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ONE Freedom provides education on how the brain and body change due to chronic and acute stress and teaches skills that improve self-mastery. The Stress to Strength programs help individuals and institutions acknowledge the consequences of unresolved experiences and provide pathways to the individual mastery of mental, emotional and physical stress-responses.
ONE Freedom works nationally with returning veterans and families, education, healthcare, and other NGOs.
The definition of trauma is helplessness or any moment we are unable to respond effectively to a threat. 9/11 was that kind of trauma; so is a car accident, illness, or financial distress. Every segment of society, every person in today’s world, is affected by profound stress in one way or another. During this social movement of "veteran reintegration" it is important not to point toward "the veteran" as the only one who has experienced the kind of post-traumatic stress that changes brain, body, behavior and world view. The same kinds of symptoms we see in returning veterans we can see inside of families, schools, businesses, hospitals, even among our care providers. In other words, we are all impacted by ongoing stress and trauma.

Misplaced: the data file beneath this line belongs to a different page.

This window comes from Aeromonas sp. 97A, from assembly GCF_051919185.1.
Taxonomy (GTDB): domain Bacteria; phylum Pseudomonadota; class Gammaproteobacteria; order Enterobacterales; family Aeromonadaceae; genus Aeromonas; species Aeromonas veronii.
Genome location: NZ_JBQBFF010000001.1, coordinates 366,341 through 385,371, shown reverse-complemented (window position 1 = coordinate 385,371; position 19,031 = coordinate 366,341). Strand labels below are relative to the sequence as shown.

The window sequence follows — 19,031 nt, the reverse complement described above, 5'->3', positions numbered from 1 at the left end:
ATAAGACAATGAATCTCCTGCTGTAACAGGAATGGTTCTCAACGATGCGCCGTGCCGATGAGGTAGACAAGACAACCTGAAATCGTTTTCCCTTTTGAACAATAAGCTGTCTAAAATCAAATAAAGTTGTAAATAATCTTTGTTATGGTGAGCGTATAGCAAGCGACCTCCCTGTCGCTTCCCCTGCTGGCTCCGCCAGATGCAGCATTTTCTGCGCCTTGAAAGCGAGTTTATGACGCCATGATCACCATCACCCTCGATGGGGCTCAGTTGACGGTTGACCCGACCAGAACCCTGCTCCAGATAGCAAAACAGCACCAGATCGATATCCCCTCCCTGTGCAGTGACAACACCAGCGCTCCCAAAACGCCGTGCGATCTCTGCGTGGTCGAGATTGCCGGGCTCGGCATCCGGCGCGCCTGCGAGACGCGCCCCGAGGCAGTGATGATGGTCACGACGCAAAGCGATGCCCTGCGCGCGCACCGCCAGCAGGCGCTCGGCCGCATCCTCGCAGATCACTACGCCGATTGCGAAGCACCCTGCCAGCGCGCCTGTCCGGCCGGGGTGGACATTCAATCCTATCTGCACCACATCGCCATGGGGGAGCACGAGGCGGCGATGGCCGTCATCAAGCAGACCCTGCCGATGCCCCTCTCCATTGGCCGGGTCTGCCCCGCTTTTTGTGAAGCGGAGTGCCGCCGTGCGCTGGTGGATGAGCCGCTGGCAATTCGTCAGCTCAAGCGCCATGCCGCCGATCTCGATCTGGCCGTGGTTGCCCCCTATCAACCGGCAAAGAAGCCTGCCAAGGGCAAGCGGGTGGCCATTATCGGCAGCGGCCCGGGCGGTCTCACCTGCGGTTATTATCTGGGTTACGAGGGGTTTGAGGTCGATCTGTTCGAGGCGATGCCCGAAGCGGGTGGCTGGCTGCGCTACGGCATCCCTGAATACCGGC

Since 2007, ONE Freedom has served over 6,000 U.S. military service members, leaders, care providers, veterans and families along the Colorado front-range and nationally. The training helps to demystify the effects of combat and related stressors by defining what is physiologically natural and what can be done to self-regulate our responses. Based on a brain-body approach, ONE Freedom’s Strength after Service program is aunique blend of simplified science combined with deliberate stress-mitigation techniques that are proven to relieve, and in some instances resolve, chronic stressors.
The program purposes are three-fold:
Educate on Brain/Body Basics
Teach Skills that Build Resiliency
Mitigate Stress and Reset the Nervous System
Overall, ONE Freedom reveals keys to understanding the human condition--making this message pertinent to all audiences. Our message helps bridge the gap between veterans and the communities they return to. It also offers leadership an important opportunity to learn more about their own adaptive responses to stress so they are better able to help others.
- Elizabeth Hawkins Robinson
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